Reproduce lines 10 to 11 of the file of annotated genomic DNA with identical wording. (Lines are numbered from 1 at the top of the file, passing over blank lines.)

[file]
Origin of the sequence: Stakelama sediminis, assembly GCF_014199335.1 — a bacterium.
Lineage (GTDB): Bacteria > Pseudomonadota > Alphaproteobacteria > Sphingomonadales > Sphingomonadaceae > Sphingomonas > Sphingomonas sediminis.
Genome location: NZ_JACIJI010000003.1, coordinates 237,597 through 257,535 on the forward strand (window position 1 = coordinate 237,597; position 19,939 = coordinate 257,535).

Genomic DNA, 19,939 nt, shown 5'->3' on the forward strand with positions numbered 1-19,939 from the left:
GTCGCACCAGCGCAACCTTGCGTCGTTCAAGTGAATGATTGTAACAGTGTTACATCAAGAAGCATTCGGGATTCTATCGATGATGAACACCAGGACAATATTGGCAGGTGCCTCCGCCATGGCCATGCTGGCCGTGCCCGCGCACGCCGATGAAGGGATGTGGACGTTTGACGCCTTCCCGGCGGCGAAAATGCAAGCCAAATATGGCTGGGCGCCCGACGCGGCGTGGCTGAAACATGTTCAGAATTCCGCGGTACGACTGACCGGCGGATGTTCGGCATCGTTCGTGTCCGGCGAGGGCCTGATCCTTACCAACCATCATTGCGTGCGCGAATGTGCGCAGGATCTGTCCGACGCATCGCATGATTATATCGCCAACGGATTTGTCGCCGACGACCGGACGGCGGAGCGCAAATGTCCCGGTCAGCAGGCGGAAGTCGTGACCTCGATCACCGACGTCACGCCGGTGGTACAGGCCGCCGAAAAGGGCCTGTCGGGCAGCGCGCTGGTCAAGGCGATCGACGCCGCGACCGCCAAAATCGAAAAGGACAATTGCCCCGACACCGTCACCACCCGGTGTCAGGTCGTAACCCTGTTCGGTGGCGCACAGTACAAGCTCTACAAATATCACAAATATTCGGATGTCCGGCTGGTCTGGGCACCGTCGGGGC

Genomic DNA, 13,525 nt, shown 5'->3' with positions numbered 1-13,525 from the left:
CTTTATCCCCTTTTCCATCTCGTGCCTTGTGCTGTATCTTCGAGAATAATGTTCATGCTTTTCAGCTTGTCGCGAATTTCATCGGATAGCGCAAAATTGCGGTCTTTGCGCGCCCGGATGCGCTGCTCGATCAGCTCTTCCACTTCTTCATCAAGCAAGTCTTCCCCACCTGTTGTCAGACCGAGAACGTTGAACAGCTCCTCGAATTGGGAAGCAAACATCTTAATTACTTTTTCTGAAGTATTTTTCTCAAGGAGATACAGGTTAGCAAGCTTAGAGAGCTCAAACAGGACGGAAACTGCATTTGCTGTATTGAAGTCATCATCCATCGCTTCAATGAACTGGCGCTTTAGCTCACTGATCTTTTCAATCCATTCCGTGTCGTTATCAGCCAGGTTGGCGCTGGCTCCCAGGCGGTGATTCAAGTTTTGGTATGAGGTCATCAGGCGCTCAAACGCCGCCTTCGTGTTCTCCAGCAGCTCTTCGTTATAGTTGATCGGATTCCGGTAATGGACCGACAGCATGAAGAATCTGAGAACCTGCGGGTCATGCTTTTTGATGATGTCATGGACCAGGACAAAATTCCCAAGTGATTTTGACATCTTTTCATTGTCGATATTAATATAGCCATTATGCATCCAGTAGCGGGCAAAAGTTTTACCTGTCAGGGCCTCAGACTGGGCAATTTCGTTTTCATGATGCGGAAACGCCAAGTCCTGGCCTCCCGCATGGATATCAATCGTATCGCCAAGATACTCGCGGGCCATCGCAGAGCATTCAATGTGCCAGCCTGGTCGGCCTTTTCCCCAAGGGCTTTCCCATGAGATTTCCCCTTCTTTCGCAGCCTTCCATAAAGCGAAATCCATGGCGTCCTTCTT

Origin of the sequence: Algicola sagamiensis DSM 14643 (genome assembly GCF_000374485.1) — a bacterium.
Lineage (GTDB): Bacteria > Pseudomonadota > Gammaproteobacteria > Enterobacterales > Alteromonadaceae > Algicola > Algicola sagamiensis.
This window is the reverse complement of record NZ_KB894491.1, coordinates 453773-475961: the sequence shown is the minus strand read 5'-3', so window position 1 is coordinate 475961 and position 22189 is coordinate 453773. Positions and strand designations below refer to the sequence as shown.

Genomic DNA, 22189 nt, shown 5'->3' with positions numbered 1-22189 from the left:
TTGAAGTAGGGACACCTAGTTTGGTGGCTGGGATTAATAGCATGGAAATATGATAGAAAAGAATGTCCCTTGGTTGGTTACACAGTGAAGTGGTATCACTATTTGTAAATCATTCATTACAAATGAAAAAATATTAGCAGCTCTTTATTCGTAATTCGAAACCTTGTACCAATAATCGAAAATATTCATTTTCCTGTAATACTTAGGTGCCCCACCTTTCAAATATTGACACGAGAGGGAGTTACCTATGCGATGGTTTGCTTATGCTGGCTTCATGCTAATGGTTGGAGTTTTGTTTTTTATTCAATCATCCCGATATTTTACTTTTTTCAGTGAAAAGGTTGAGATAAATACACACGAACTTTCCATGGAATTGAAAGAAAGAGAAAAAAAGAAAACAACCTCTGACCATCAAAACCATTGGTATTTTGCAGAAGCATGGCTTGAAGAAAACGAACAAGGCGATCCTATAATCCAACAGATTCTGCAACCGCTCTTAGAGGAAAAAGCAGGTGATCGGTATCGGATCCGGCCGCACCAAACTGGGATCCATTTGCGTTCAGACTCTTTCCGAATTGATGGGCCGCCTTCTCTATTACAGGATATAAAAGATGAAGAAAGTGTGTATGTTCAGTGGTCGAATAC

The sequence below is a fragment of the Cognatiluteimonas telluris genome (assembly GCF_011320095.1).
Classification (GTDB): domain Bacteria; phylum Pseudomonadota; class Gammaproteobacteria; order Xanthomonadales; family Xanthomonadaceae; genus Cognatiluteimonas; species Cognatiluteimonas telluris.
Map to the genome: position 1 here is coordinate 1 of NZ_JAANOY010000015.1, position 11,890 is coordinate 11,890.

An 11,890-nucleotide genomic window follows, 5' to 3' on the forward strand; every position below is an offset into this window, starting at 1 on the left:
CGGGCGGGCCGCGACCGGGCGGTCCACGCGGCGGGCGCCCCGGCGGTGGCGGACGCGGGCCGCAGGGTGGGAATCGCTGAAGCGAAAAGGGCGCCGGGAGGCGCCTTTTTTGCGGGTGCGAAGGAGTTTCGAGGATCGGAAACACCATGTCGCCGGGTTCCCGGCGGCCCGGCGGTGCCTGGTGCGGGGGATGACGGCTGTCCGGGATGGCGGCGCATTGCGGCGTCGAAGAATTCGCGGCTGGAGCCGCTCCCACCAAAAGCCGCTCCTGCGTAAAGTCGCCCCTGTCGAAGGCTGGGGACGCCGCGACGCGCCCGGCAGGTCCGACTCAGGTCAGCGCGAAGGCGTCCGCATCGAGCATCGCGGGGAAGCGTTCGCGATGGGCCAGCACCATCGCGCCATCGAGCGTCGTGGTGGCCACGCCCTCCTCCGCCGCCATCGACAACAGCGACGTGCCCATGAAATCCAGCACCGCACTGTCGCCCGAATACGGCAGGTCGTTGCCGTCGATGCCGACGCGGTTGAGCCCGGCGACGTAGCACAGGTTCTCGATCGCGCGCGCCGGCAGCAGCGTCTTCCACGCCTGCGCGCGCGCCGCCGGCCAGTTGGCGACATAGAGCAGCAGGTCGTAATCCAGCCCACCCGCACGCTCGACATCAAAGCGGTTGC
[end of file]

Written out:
This window is the reverse complement of record NZ_KB894491.1, coordinates 453773-475961: the sequence shown is the minus strand read 5'-3', so window position 1 is coordinate 475961 and position 22189 is coordinate 453773. Positions and strand designations below refer to the sequence as shown.

Genomic DNA, 22189 nt, shown 5'->3' with positions numbered 1-22189 from the left: